Derek Gentile: Deflategate saga doesn't end with Brady suspension


PITTSFIELD >> Despite what you may have heard, the saga of Tom Brady and "deflategate" isn't really over.

Brady has agreed to serve the four-game suspension imposed by the NFL. But that was because there is now a chance that future legal action may take place during the season, which would force him, if he lost, to miss games in the middle or later in the year.

That was a logistical problem Brady decided he didn't want the team to have to face.

But he has authorized the NFL Players Association to continue moving forward with the legal action, which may include petitioning the U.S. Supreme Court to hear the case.

By now, most people realize what a sham this entire controversy is. The footballs that were allegedly "deflated" by a Patriot ballboy were, in fact deflated by the same scientific principal that causes the tires on your car to deflate in the winter.

Inflated objects, when transferred from warmer to colder air, lose air pressure; it's called the ideal gas law.

But in case you don't realize how bogus this is, let me help out. You're going to read a few things you haven't read before, which is understandable. I doubt too many have read as much of the mountain of paperwork in connection with this issue as I have.

The biggest lie perpetrated by the NFL is that Brady hindered the investigation by destroying his cellphone. Whether he did or didn't is immaterial.

During the investigation, Brady's attorneys offered to present the NFL with a spreadsheet with all the numbers dialed by Brady's phones during whatever span the NFL requested. In addition, Brady's attorneys offered to provide all the names to all the phone numbers on that spreadsheet. The NFL could interview who they wished.

This was a way to get around the fact that the NFL has no subpoena power. And it certainly has no legal authority over any player's private property.

Brady offered this compromise. The NFL refused. Why? They told his lawyers it was too much work. Then they complained he hindered the investigation.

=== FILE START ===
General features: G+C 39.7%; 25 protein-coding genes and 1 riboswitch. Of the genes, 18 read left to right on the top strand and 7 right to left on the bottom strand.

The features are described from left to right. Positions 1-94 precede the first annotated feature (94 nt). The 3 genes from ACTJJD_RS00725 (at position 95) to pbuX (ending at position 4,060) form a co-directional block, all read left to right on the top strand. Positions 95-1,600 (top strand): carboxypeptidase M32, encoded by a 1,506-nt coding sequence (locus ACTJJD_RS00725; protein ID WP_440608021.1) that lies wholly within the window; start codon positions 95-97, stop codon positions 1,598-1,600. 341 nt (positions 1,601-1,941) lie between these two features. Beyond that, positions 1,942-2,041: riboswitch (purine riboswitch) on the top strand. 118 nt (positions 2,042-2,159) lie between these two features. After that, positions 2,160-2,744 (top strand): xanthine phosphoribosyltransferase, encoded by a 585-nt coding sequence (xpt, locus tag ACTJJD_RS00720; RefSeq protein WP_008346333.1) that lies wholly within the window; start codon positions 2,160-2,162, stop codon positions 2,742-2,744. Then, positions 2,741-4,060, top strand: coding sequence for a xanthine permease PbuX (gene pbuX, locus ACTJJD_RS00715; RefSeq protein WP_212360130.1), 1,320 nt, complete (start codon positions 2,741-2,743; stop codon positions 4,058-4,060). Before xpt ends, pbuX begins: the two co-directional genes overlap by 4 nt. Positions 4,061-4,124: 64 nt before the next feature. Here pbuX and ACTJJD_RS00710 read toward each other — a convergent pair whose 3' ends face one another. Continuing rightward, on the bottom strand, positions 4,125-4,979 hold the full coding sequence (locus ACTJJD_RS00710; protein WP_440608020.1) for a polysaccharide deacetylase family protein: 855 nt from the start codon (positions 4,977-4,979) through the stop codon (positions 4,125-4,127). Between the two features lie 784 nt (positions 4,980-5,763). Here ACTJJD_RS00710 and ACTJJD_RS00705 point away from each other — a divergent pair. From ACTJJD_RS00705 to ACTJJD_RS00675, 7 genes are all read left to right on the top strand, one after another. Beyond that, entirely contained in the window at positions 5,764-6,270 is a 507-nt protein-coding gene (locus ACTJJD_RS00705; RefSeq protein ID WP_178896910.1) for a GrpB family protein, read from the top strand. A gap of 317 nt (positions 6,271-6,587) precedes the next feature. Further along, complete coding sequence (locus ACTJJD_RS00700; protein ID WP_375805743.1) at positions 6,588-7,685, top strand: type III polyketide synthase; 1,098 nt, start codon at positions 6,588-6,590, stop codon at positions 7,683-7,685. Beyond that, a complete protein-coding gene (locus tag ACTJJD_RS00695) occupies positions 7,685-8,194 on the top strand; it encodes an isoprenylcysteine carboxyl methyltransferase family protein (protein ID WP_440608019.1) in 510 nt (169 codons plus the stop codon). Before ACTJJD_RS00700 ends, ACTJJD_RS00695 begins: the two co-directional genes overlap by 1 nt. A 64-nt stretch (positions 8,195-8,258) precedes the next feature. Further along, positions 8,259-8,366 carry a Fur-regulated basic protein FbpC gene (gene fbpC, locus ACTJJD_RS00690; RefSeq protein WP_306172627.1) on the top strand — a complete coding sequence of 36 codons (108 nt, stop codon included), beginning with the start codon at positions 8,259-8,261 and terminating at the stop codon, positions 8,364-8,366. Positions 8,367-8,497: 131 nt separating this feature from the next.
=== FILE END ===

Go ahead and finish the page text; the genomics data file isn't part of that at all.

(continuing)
As a sidebar, kicker Stephen Gostkowski also was asked to turn over his cellphone. He refused outright. Yet he was not accused of noncooperation. Why? My guess is, he wasn't Tom Brady.

The other controversy Patriot haters hang their hat on is this "deflator" business. Seven months before the AFC Championship game, in which one or both of the ballboys is alleged to have tampered with the footballs (allegedly at Brady's request), one of the employees is called "the deflator" in a text. The context was the weight loss by one of the ballboys, not his activity in removing air from footballs. And the conversation took place in May 2014.

This was the only time this nickname surfaced in any of the thousands of texts from Brady or either ballboy. Interestingly, the Wells report, on which the NFL based its punishment, devotes and entire chapter to it, mentioning the term 16 times. An emphasis, I believe, that gives false weight to the term.

Finally, the science. A total of 21 scientists from across the country filed a brief on Brady's behalf, stating the NFL's conclusions were not based on science, but on "science-like terminology."

In fact, using temperature data obtained from 10,000 NFL games since 1960, they have concluded that a total of 61 percent of all the footballs used in those games were probably underinflated because, like your tires, footballs lose air pressure when they are carried from a warmer atmosphere like a locker room to a colder atmosphere like a football field.

The NFL did not cover itself in glory here.

Derek Gentile is an Eagle staffer. He can be reached at or followed on Twitter, @DerekGentile. The opinions expressed by columnists do not necessarily reflect the views of The Berkshire Eagle.


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